AE Monthly

Articles - May - 2007 Issue

Goin' Farther South

Mesilla

The Mesilla, New Mexico bookstore on the plaza.


The people were very nice. Mr. Lambert was the man who made the prices and his wife watched the store when he was out. When one of them was in the store the other either had to stand up or leave, because there was only one uncluttered chair. Because they are not computer literate, nor have they ever considered being, their prices are extraordinarily high for the quality, which was extraordinarily low. It took us two hours to wander around, because in order to get to the bookcases, one had to move boxes and bags of paperbacks and assorted junk. You know how you always think that if you just could get to the back of that shelf, there would be a jewel? Well, I don't think that this would be the case at Lamberts. I hate to say anything negative about independent book dealers, so let me just say nothing more.

We left for Biloxi a day later and were there for a month. I was struck dumb by the damage from Katrina. Our friends who live in Biloxi said the town from the waterfront in about four blocks is about 58% gone and there are huge chunks of flat lots that were once covered with homes, out-buildings, businesses, and the trappings of humanity. These buildings are not just wrecked, but gone. The dozens of stately homes from the 1800s, including the home of Jefferson Davis, first and only President of the Confederacy, were primarily located along the oceanfront. Most were either wiped out or taken down to framework. Five and six story hotels and casinos are now pitiful shells of tangled metal and plastic. Even now, a year and a half later, there are mountains of debris in fields where there were once homes, there are FEMA trailers everywhere, and many people are still homeless.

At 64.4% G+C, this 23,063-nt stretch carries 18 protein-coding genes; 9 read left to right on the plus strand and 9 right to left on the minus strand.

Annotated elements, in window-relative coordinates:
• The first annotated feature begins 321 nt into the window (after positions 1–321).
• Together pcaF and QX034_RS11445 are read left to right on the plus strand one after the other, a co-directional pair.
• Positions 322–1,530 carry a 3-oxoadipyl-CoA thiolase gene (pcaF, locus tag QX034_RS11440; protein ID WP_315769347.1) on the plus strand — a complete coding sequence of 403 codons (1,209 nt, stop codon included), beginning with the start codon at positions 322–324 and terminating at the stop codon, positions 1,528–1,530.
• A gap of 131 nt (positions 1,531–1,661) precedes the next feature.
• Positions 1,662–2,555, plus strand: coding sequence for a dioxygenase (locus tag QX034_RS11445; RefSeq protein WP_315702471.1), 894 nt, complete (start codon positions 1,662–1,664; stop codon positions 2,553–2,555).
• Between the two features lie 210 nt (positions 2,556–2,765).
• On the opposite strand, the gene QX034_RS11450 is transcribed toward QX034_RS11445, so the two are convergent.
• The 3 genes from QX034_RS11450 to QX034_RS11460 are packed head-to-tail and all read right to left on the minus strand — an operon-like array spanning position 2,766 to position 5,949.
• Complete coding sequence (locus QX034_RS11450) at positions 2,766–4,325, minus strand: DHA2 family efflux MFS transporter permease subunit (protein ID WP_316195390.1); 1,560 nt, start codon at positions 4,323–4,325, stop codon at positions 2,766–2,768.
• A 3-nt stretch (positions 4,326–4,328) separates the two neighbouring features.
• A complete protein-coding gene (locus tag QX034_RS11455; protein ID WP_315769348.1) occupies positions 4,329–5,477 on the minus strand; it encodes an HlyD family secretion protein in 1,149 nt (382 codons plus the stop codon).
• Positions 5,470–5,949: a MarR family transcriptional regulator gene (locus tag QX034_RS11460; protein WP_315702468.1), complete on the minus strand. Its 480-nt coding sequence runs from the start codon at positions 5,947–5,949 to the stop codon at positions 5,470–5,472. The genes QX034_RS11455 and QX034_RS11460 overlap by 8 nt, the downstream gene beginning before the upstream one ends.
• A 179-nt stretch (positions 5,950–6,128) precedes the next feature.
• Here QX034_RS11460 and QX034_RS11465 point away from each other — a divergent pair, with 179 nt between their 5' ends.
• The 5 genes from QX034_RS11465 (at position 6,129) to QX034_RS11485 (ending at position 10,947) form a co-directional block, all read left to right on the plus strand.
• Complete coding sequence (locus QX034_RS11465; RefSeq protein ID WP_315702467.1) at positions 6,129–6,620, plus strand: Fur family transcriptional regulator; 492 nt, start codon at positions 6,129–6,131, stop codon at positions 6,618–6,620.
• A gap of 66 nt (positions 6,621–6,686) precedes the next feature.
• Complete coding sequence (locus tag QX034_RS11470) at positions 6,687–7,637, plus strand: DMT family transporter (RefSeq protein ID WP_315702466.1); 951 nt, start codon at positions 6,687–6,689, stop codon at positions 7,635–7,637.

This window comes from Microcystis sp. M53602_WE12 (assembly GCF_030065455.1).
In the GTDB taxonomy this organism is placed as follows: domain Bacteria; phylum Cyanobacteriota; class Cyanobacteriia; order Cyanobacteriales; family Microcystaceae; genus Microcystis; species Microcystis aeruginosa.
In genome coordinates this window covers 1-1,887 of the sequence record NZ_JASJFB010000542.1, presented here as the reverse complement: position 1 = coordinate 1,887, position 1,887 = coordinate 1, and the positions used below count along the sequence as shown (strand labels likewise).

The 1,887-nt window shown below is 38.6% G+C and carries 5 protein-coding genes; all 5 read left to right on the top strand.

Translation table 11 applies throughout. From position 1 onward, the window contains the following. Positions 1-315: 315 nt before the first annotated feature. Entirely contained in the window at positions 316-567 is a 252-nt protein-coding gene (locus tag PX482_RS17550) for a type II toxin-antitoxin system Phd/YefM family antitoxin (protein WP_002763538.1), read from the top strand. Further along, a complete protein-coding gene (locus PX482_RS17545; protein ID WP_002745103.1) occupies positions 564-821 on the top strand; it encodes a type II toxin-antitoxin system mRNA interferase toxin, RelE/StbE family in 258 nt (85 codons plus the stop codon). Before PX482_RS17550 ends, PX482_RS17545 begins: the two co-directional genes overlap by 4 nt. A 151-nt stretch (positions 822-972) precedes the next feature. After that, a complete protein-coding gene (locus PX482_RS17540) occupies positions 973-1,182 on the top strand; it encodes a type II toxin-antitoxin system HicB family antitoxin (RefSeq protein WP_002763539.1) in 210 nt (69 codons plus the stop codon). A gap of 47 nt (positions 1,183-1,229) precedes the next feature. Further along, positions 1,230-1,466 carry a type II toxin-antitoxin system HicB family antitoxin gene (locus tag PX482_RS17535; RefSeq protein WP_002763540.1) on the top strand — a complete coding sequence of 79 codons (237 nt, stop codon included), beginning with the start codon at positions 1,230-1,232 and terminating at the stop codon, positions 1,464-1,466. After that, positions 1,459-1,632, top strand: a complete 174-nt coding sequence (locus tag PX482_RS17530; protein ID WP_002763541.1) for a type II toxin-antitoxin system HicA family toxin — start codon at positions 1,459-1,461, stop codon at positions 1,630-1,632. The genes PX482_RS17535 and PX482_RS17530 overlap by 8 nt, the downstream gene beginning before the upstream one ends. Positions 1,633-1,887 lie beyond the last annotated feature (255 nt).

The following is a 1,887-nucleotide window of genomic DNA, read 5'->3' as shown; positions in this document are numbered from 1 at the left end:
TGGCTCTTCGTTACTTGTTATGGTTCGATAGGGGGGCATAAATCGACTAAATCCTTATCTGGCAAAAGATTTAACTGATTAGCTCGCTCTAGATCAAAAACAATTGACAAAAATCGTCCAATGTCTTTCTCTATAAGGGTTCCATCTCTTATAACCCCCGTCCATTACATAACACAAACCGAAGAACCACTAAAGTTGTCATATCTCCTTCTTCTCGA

We found Mike and Pat Hutter at Spanish Trail Books, a scant four or five blocks from the ocean front in Biloxi. We were relieved to find that they were terribly lucky in that the water from the surge stopped about six feet from the back door of the shop and even their big glass windows survived. Spanish Trail is a wonderful bookstore. It has a mezzanine around the top of the store and the original pressed tin ceiling. The store is neat as a pin, with the books lined up to the edges of the oak shelves. They have thousands of wonderful, classic and modern books on the shelves. He carries an incredible number of very old, good condition, paperback classics of all genres all neatly arranged and packaged in cellophane envelopes. He has some interesting ephemera and posters and lots of select, modern, first edition literature. The prices are a bit high for dealers but if you are just looking for books for your own collection, give them a call in Biloxi.

AE Monthly


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